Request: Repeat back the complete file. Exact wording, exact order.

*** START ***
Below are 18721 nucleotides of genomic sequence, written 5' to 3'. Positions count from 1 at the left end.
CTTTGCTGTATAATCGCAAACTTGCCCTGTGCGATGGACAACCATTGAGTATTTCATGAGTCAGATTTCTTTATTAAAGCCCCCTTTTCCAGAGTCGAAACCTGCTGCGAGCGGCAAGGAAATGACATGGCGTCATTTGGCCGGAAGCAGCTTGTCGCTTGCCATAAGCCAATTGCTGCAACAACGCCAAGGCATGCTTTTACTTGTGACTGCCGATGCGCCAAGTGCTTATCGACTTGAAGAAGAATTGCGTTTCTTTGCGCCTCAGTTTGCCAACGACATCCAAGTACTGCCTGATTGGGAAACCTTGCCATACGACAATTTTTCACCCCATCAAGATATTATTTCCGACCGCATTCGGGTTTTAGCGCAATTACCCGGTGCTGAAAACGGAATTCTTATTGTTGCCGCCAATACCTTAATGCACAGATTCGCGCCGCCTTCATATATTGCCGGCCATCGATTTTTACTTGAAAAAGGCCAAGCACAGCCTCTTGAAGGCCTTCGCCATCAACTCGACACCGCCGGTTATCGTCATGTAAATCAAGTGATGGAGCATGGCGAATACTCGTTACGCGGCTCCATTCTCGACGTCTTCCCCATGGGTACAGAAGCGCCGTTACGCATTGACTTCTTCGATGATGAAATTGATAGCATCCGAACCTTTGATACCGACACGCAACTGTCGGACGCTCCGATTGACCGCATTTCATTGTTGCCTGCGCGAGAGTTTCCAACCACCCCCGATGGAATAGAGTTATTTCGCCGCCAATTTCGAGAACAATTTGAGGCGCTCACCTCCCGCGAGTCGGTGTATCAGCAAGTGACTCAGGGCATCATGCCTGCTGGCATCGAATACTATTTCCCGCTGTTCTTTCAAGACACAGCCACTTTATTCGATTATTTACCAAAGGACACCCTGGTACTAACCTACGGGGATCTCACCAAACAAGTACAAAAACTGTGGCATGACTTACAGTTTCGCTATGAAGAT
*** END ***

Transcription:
Below are 18721 nucleotides of genomic sequence, written 5' to 3'. Positions count from 1 at the left end.
CTTTGCTGTATAATCGCAAACTTGCCCTGTGCGATGGACAACCATTGAGTATTTCATGAGTCAGATTTCTTTATTAAAGCCCCCTTTTCCAGAGTCGAAACCTGCTGCGAGCGGCAAGGAAATGACATGGCGTCATTTGGCCGGAAGCAGCTTGTCGCTTGCCATAAGCCAATTGCTGCAACAACGCCAAGGCATGCTTTTACTTGTGACTGCCGATGCGCCAAGTGCTTATCGACTTGAAGAAGAATTGCGTTTCTTTGCGCCTCAGTTTGCCAACGACATCCAAGTACTGCCTGATTGGGAAACCTTGCCATACGACAATTTTTCACCCCATCAAGATATTATTTCCGACCGCATTCGGGTTTTAGCGCAATTACCCGGTGCTGAAAACGGAATTCTTATTGTTGCCGCCAATACCTTAATGCACAGATTCGCGCCGCCTTCATATATTGCCGGCCATCGATTTTTACTTGAAAAAGGCCAAGCACAGCCTCTTGAAGGCCTTCGCCATCAACTCGACACCGCCGGTTATCGTCATGTAAATCAAGTGATGGAGCATGGCGAATACTCGTTACGCGGCTCCATTCTCGACGTCTTCCCCATGGGTACAGAAGCGCCGTTACGCATTGACTTCTTCGATGATGAAATTGATAGCATCCGAACCTTTGATACCGACACGCAACTGTCGGACGCTCCGATTGACCGCATTTCATTGTTGCCTGCGCGAGAGTTTCCAACCACCCCCGATGGAATAGAGTTATTTCGCCGCCAATTTCGAGAACAATTTGAGGCGCTCACCTCCCGCGAGTCGGTGTATCAGCAAGTGACTCAGGGCATCATGCCTGCTGGCATCGAATACTATTTCCCGCTGTTCTTTCAAGACACAGCCACTTTATTCGATTATTTACCAAAGGACACCCTGGTACTAACCTACGGGGATCTCACCAAACAAGTACAAAAACTGTGGCATGACTTACAGTTTCGCTATGAAGAT